Sunday, May 15, 2016

A Newfound Interest

Leading up to the tutorial, I was not particularly thrilled at the prospect of showing up at De Anza at 8 in the morning on a Saturday, certainly not after two weeks of AP testing, but once I got over the agony of waking up at 6:45 AM, it actually turned out to be really interesting. 

As someone who struggles with punctuality, I made sure to set numerous alarms in various locations around my room to make me get up so that I could make it to the tutorial on time. I managed to make it to De Anza at 7:45, but I was far from the first to arrive. Once the tutorial started, we were asked to pick up several stacks of paper, which was rather intimidating, as that meant we would have to learn or at least look over all the information provided. However, it turned out to be much less daunting a task to accomplish than it initially appeared to be, especially because Don patiently went over all of it with us.

The tutorial also included a section on blogging and photography. For the blogging section, he told us how to format our blogs and reminded us that we should include plenty of photos, which quite conveniently led to the next section: photography. He gave us some tips to get us started (e.g. tucking our arms in when taking photos and finding the right lighting) before releasing us to try it out for ourselves. We spent the next twenty minutes or so ambling around the campus, looking for interesting objects or scenes to take pictures of, before returning to the tutorial room to publish our first practice blogs, using the photos we had just taken.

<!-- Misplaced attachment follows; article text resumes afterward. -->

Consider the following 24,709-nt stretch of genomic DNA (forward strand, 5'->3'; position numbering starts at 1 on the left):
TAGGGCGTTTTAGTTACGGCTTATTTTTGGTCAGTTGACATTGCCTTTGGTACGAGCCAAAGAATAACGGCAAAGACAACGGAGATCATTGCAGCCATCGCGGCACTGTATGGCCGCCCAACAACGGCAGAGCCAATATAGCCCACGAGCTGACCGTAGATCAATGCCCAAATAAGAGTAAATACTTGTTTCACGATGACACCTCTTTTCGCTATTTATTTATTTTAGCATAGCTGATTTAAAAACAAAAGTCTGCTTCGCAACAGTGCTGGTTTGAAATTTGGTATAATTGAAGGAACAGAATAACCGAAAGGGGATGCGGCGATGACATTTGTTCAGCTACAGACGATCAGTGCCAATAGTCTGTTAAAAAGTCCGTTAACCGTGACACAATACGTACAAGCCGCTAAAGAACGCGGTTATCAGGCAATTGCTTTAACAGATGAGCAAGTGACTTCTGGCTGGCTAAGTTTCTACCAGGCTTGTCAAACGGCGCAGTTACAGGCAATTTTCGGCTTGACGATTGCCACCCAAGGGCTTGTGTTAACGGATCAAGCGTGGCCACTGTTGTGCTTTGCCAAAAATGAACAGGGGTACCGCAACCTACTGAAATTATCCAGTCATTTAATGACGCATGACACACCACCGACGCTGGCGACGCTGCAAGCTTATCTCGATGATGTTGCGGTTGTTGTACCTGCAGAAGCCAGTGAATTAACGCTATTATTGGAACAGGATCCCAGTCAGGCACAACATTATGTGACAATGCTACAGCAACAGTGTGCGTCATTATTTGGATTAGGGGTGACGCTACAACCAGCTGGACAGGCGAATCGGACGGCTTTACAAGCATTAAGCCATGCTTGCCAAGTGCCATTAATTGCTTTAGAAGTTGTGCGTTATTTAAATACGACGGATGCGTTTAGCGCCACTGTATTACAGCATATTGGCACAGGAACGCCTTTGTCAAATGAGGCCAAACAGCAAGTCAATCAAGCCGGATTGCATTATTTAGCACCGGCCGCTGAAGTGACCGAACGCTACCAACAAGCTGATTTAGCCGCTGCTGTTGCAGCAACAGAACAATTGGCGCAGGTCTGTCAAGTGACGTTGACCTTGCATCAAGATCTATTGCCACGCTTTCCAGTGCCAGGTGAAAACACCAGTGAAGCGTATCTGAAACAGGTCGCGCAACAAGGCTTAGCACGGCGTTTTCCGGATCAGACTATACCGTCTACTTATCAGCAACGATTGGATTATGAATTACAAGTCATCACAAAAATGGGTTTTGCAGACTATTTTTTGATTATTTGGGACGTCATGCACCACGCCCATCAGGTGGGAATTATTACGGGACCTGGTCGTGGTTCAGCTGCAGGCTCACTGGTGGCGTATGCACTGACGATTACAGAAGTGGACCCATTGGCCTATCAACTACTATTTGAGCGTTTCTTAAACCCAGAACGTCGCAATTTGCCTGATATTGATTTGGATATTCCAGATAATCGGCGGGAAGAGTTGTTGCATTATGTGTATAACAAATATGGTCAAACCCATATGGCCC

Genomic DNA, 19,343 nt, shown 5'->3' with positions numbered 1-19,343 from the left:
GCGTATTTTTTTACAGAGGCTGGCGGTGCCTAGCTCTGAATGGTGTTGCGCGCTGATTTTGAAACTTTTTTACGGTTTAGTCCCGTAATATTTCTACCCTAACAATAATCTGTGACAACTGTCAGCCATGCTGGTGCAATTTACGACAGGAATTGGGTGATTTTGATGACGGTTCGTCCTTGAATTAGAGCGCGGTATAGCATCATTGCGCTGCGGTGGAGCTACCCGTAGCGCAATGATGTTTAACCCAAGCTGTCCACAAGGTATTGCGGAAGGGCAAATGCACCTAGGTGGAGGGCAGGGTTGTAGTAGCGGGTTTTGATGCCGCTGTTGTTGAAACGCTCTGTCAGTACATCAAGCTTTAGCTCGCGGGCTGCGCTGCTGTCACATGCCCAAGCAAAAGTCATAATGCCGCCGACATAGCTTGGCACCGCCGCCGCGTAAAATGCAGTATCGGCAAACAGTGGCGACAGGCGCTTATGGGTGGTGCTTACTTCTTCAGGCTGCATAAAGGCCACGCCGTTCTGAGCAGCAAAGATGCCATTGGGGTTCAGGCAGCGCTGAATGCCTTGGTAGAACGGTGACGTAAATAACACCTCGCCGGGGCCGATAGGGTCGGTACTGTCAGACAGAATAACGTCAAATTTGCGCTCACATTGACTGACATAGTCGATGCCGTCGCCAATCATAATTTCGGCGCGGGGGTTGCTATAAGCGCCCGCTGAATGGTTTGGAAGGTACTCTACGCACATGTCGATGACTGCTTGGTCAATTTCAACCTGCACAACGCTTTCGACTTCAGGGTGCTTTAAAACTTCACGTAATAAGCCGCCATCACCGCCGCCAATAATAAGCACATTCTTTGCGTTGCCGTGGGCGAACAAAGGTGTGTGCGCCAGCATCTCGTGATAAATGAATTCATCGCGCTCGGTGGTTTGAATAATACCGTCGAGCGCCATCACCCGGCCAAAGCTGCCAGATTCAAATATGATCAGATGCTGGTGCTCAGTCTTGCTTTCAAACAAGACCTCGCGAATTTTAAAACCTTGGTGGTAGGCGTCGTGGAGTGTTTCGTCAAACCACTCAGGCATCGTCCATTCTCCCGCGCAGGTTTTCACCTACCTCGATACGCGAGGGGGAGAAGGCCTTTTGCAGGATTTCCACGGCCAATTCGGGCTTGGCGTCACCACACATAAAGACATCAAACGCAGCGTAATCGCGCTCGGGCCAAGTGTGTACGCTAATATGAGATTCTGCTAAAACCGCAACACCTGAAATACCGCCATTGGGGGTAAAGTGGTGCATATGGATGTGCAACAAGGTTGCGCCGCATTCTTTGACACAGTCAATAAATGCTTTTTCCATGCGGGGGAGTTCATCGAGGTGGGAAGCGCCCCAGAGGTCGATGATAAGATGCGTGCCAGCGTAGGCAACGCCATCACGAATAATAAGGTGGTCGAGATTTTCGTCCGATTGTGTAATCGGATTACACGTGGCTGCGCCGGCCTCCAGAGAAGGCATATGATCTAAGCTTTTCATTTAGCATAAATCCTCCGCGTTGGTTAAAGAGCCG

I found my interest piqued by the photography session, so once the tutorial was over, out of curiosity, I ended up spending the rest of my day experimenting with various aspects of photography. First, I had to find a camera to use, so I dug up my sister's old (well, relatively old) point-and-shoot camera, a Nikon Coolpix S3000, and compared it to the camera on my iPhone 6s. Since they were both about 12 megapixels, I decided to take pictures of random scenes and objects and choose a camera to use based on the results. In the end, I preferred my iPhone's pictures, so from there, I set out to find an iOS app that could improve my pictures. I downloaded various free camera apps (e.g. Camera+ Free, VSCO) and a photo editor, Snapseed, to see what they could do. I didn't feel like the camera apps made much difference, but here are some of the edited photos from Snapseed along with the originals:
Before (left) and after (right) editing
Before (left) and after (right) editing
As you can probably tell, the edited photos have more vivid colors, along with some other slight differences, that enhance the appearances of the photos from the original versions. In addition to experimenting with different photo apps, I also looked into iPhone lenses, such as the Moment Lens, the Olloclip, and the CamKix to possibly allow me to further improve my photos, but the various products were either out of my price range or had unfavorable reviews. Finally, I read another blog specifically for iPhone photography to help me improve my basic skills with a camera. This blog taught me some of the more technical features of cameras and how to use them in various situations. For example, in low-light situations, one can use a higher ISO (the camera’s sensitivity to light) and a slower shutter speed to capture better images.

From all the research and experimentation that I did with photography, I will probably be using my iPhone 6s to take pictures, using Snapseed to edit images, and perhaps investing in a tripod to get clearer photos. Hopefully, all the time I spent exploring photography will improve my skills and be time well-spent in preparation of my trip to the University of Pennsylvania. I'm glad that I spent my Saturday morning at the ILC Tutorial (even though it was early) because it allowed me to find a new interest.

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